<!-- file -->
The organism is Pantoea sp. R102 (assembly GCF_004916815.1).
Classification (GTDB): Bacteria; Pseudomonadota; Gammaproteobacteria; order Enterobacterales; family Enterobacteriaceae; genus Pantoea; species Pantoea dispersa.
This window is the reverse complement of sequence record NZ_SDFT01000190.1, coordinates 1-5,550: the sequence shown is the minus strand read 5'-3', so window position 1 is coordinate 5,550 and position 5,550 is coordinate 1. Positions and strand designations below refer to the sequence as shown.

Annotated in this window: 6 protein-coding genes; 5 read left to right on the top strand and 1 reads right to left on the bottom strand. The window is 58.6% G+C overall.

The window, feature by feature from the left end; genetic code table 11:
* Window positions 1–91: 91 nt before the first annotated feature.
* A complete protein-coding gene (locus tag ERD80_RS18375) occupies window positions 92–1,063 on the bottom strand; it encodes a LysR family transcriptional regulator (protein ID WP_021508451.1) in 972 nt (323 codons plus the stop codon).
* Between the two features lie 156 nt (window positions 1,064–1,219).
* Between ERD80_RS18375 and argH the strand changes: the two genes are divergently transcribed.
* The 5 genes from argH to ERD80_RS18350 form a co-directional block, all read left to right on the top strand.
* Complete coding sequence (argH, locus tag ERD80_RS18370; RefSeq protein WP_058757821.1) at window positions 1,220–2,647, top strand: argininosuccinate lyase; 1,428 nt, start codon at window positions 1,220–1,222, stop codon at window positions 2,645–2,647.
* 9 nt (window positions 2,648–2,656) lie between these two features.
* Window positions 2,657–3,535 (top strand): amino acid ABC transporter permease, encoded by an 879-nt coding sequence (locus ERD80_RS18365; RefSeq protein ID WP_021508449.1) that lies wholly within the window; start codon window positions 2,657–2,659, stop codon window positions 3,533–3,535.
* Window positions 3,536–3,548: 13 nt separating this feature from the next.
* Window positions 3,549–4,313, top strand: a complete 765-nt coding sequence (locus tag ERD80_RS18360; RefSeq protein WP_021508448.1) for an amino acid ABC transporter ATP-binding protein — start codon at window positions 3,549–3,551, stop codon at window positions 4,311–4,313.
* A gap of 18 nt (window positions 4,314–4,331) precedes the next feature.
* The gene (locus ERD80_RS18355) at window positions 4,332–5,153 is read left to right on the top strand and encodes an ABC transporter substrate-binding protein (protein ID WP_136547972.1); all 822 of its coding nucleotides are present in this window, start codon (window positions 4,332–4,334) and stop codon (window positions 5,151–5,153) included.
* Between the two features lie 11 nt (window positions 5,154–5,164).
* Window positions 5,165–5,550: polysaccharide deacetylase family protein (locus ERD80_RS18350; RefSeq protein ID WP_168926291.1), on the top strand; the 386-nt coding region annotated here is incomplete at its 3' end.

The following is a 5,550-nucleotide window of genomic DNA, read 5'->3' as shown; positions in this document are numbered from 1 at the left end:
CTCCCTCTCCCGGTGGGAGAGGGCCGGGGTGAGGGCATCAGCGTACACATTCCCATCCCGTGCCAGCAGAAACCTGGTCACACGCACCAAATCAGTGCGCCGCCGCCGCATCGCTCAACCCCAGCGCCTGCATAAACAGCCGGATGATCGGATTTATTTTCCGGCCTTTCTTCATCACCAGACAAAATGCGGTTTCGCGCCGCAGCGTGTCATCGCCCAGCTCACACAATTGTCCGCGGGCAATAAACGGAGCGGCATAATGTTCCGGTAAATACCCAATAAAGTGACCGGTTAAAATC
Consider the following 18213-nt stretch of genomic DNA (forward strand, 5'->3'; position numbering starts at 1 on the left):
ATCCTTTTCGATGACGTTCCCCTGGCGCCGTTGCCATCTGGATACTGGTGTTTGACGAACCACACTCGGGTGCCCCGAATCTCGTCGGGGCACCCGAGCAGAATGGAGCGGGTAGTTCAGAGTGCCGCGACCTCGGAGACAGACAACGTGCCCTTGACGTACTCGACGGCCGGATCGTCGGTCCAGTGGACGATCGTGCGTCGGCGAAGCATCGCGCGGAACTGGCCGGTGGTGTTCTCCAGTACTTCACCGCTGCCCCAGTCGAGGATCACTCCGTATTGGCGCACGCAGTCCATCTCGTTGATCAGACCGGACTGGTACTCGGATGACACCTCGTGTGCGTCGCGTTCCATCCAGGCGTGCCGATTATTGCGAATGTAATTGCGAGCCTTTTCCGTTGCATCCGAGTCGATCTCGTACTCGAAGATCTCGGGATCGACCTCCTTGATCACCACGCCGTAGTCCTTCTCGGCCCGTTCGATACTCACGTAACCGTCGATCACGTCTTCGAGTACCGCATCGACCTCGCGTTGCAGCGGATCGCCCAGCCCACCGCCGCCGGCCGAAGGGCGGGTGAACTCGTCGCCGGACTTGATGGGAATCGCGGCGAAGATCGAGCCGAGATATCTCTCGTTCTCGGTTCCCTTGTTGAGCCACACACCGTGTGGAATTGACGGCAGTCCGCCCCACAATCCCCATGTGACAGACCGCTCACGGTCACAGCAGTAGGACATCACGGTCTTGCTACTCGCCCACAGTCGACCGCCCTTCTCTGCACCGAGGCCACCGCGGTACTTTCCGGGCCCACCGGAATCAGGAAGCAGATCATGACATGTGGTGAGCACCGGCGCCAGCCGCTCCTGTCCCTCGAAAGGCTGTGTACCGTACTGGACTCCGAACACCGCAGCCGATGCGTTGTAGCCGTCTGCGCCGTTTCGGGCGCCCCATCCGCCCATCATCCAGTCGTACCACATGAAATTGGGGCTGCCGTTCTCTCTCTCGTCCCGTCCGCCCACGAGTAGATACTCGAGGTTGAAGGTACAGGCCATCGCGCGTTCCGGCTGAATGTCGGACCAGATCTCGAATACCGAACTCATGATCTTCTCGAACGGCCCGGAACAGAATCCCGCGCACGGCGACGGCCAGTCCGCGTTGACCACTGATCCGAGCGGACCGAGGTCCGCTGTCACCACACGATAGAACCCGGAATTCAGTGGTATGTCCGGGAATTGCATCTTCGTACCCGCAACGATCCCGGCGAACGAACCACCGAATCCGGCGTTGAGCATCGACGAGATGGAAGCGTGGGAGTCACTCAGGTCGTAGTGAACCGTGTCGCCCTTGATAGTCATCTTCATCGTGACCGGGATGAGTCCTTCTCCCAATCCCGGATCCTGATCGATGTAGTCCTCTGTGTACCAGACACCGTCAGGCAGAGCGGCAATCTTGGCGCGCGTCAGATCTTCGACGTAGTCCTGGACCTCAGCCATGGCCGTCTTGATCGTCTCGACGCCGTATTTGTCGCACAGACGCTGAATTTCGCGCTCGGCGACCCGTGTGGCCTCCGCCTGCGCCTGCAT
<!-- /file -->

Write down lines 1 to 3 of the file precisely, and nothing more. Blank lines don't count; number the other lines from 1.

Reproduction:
The organism is Pantoea sp. R102 (assembly GCF_004916815.1).
Classification (GTDB): Bacteria; Pseudomonadota; Gammaproteobacteria; order Enterobacterales; family Enterobacteriaceae; genus Pantoea; species Pantoea dispersa.
This window is the reverse complement of sequence record NZ_SDFT01000190.1, coordinates 1-5,550: the sequence shown is the minus strand read 5'-3', so window position 1 is coordinate 5,550 and position 5,550 is coordinate 1. Positions and strand designations below refer to the sequence as shown.